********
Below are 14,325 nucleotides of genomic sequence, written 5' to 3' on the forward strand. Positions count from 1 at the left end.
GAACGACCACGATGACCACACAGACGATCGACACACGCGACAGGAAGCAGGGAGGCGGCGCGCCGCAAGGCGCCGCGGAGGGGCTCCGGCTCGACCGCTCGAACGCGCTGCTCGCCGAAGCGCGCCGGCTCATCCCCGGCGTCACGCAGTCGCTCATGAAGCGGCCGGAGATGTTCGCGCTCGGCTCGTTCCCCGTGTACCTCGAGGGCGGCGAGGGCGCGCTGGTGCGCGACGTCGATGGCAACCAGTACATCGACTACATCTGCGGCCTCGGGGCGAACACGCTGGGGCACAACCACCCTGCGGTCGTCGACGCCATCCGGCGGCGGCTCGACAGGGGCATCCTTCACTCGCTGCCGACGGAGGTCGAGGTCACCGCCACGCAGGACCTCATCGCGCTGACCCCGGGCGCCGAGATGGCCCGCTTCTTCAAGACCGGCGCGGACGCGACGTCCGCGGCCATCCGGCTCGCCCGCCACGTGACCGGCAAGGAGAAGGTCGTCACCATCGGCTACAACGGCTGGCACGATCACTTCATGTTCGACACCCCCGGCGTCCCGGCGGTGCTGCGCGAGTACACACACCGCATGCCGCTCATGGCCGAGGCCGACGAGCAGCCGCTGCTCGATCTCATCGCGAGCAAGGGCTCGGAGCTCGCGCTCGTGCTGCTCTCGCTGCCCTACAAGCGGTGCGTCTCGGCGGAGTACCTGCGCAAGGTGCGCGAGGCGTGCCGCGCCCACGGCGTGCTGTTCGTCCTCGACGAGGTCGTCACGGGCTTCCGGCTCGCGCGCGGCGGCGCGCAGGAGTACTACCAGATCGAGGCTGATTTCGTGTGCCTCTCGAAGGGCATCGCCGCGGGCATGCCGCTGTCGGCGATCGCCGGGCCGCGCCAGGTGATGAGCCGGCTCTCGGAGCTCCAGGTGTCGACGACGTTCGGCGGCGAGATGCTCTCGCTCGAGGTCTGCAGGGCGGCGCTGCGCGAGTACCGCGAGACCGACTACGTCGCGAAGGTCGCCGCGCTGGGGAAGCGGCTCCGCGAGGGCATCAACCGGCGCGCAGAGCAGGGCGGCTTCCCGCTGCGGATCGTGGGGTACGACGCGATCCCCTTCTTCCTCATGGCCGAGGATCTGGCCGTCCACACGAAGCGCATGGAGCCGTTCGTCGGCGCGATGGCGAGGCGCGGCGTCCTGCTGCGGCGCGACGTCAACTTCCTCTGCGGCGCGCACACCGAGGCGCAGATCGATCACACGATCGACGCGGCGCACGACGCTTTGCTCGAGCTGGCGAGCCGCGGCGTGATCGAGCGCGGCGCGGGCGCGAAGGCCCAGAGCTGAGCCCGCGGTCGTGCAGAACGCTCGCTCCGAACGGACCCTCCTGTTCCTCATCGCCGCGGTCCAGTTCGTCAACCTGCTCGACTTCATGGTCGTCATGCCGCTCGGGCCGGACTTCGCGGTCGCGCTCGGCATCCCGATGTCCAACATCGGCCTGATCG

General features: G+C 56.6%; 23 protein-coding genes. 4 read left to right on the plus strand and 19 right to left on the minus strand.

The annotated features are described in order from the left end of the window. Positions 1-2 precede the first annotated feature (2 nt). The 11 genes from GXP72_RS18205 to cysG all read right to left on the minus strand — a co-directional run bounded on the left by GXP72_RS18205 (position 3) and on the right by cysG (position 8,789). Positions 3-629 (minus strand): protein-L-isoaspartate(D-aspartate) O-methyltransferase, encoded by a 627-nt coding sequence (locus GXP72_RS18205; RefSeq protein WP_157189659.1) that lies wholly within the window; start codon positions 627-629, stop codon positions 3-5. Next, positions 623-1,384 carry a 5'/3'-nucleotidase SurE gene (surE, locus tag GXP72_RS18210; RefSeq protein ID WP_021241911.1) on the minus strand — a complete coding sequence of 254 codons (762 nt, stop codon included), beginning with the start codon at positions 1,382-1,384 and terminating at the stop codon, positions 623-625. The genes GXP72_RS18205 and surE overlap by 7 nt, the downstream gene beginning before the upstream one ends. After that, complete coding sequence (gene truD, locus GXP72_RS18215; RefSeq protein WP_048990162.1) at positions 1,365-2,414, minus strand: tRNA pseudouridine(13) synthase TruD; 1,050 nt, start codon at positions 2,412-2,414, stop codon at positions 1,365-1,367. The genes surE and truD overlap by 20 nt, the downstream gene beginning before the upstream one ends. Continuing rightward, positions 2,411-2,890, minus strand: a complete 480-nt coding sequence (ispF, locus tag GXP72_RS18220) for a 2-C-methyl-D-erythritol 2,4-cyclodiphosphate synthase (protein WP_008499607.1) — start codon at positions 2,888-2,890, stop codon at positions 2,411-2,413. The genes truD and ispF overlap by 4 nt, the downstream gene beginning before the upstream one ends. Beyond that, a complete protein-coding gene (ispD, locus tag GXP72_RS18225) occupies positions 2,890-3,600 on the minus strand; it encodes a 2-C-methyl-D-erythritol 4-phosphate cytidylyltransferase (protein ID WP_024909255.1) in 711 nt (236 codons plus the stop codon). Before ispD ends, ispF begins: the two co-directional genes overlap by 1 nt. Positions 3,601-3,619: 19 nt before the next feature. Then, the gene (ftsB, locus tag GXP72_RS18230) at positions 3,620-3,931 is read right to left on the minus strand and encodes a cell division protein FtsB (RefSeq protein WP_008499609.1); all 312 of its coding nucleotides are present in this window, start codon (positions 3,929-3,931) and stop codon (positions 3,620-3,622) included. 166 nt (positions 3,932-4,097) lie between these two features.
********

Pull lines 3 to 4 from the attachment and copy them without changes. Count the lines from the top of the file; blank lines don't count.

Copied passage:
General features: G+C 56.6%; 23 protein-coding genes. 4 read left to right on the plus strand and 19 right to left on the minus strand.

The annotated features are described in order from the left end of the window. Positions 1-2 precede the first annotated feature (2 nt). The 11 genes from GXP72_RS18205 to cysG all read right to left on the minus strand — a co-directional run bounded on the left by GXP72_RS18205 (position 3) and on the right by cysG (position 8,789). Positions 3-629 (minus strand): protein-L-isoaspartate(D-aspartate) O-methyltransferase, encoded by a 627-nt coding sequence (locus GXP72_RS18205; RefSeq protein WP_157189659.1) that lies wholly within the window; start codon positions 627-629, stop codon positions 3-5. Next, positions 623-1,384 carry a 5'/3'-nucleotidase SurE gene (surE, locus tag GXP72_RS18210; RefSeq protein ID WP_021241911.1) on the minus strand — a complete coding sequence of 254 codons (762 nt, stop codon included), beginning with the start codon at positions 1,382-1,384 and terminating at the stop codon, positions 623-625. The genes GXP72_RS18205 and surE overlap by 7 nt, the downstream gene beginning before the upstream one ends. After that, complete coding sequence (gene truD, locus GXP72_RS18215; RefSeq protein WP_048990162.1) at positions 1,365-2,414, minus strand: tRNA pseudouridine(13) synthase TruD; 1,050 nt, start codon at positions 2,412-2,414, stop codon at positions 1,365-1,367. The genes surE and truD overlap by 20 nt, the downstream gene beginning before the upstream one ends. Continuing rightward, positions 2,411-2,890, minus strand: a complete 480-nt coding sequence (ispF, locus tag GXP72_RS18220) for a 2-C-methyl-D-erythritol 2,4-cyclodiphosphate synthase (protein WP_008499607.1) — start codon at positions 2,888-2,890, stop codon at positions 2,411-2,413. The genes truD and ispF overlap by 4 nt, the downstream gene beginning before the upstream one ends. Beyond that, a complete protein-coding gene (ispD, locus tag GXP72_RS18225) occupies positions 2,890-3,600 on the minus strand; it encodes a 2-C-methyl-D-erythritol 4-phosphate cytidylyltransferase (protein ID WP_024909255.1) in 711 nt (236 codons plus the stop codon). Before ispD ends, ispF begins: the two co-directional genes overlap by 1 nt. Positions 3,601-3,619: 19 nt before the next feature. Then, the gene (ftsB, locus tag GXP72_RS18230) at positions 3,620-3,931 is read right to left on the minus strand and encodes a cell division protein FtsB (RefSeq protein WP_008499609.1); all 312 of its coding nucleotides are present in this window, start codon (positions 3,929-3,931) and stop codon (positions 3,620-3,622) included. 166 nt (positions 3,932-4,097) lie between these two features.